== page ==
||17. An old problem comes back to haunt Darcy (his treatment of the Wickham-Georgiana affair).|
|18. Visit to Portsmouth finally ended by an elopement: the elopement
of the heroine's "sister" (Maria / Mrs. Rushworth) and the
rejected suitor (Henry Crawford) causes the true character of her suitor to be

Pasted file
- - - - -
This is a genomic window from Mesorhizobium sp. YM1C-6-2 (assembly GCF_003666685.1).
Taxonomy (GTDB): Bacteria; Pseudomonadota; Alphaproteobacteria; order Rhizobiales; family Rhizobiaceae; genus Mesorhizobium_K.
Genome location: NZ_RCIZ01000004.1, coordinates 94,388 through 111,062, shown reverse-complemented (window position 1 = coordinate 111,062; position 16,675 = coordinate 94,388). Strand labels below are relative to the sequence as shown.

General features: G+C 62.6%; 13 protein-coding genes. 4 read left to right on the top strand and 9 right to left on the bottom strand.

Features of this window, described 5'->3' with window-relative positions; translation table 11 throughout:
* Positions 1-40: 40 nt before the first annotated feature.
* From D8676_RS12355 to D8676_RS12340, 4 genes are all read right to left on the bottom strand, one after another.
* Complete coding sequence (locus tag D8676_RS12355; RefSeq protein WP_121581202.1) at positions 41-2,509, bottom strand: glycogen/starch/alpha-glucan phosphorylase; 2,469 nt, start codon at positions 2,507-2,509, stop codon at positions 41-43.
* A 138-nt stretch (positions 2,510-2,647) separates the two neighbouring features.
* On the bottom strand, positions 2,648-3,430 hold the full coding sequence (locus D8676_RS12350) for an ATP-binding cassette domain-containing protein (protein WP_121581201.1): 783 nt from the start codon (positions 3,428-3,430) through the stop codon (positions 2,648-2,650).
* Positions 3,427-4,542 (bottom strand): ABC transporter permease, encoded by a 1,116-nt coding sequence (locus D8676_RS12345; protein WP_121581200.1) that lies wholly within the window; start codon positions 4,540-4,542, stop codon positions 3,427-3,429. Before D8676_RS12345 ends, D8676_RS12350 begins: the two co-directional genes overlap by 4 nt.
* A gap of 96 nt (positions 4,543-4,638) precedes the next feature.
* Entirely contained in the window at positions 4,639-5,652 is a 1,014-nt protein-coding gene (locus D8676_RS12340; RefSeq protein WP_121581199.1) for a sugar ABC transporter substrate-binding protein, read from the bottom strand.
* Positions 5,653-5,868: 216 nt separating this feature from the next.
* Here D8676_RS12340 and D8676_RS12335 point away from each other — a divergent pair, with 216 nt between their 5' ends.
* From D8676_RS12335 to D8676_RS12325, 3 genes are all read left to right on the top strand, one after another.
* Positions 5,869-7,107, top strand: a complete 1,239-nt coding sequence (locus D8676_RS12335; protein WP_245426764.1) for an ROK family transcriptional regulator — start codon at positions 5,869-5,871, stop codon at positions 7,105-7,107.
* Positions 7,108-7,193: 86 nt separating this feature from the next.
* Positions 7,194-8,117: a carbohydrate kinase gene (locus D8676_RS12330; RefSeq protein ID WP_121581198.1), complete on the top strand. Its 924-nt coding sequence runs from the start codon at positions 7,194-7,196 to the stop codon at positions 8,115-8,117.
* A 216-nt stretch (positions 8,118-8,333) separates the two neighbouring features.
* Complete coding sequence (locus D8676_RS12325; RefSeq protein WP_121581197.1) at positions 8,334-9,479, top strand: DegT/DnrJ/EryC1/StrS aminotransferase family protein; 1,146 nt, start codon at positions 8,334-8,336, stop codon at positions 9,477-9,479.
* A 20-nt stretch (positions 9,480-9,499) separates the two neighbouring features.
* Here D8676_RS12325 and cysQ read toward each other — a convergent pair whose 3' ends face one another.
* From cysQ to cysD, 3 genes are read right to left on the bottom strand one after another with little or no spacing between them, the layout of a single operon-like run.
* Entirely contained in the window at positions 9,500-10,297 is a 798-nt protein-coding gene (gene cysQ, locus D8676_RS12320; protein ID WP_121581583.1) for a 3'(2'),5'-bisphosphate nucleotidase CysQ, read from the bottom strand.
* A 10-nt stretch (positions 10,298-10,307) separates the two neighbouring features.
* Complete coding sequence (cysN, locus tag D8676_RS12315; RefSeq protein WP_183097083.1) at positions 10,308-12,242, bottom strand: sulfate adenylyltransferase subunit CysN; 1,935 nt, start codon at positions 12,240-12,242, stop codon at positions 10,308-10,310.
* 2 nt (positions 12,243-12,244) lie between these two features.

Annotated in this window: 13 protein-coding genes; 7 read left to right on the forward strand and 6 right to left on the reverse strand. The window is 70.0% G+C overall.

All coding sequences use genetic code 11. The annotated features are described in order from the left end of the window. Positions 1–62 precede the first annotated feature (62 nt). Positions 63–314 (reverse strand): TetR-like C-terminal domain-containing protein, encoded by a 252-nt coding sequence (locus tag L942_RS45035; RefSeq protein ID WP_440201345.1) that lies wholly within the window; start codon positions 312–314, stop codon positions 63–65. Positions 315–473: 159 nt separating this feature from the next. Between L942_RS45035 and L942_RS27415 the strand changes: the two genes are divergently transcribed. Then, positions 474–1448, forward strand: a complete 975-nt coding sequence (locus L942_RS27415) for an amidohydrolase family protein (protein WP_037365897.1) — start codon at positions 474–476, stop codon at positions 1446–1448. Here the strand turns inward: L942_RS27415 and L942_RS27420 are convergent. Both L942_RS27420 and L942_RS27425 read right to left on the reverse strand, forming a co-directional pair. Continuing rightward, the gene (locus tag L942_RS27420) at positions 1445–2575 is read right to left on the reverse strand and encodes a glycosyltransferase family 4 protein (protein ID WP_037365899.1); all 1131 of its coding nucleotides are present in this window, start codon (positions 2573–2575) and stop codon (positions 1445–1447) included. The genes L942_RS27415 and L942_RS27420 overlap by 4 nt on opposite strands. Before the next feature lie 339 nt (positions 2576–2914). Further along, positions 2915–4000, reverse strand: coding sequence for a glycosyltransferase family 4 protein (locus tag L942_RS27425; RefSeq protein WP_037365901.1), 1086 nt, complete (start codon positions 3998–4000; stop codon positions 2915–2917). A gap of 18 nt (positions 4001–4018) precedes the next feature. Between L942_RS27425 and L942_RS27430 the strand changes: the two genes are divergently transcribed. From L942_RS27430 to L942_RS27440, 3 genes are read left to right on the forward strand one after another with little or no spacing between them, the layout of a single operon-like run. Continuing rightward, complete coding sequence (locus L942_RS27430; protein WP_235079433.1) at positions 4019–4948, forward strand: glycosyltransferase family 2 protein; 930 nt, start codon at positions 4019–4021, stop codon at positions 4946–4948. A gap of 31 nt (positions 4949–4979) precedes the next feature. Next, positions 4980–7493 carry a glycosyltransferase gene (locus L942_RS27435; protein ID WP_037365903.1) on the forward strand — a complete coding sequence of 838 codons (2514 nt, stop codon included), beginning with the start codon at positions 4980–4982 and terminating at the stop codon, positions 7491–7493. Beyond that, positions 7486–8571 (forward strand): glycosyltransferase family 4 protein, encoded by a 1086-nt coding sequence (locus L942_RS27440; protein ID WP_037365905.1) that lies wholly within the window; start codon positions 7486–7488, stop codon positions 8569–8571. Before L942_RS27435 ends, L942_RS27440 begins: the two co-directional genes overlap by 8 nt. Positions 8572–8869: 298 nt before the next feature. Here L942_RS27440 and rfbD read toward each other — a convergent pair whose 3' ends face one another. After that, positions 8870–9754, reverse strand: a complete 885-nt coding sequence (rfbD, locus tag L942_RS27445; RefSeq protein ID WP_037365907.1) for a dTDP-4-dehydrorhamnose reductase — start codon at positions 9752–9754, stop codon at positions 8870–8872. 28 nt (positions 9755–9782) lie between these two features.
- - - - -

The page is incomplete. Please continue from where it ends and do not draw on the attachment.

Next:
revealed, ending that relationship and helping bring about the marriage of the
||18. Visit to Derbyshire cut short by an elopement: the elopement of the
heroine's sister (Lydia) and a jilting suitor (Wickham) seems to end the
relationship with rejected suitor Darcy, but really causes Darcy's true
character to be revealed, helping bring about the marriage of the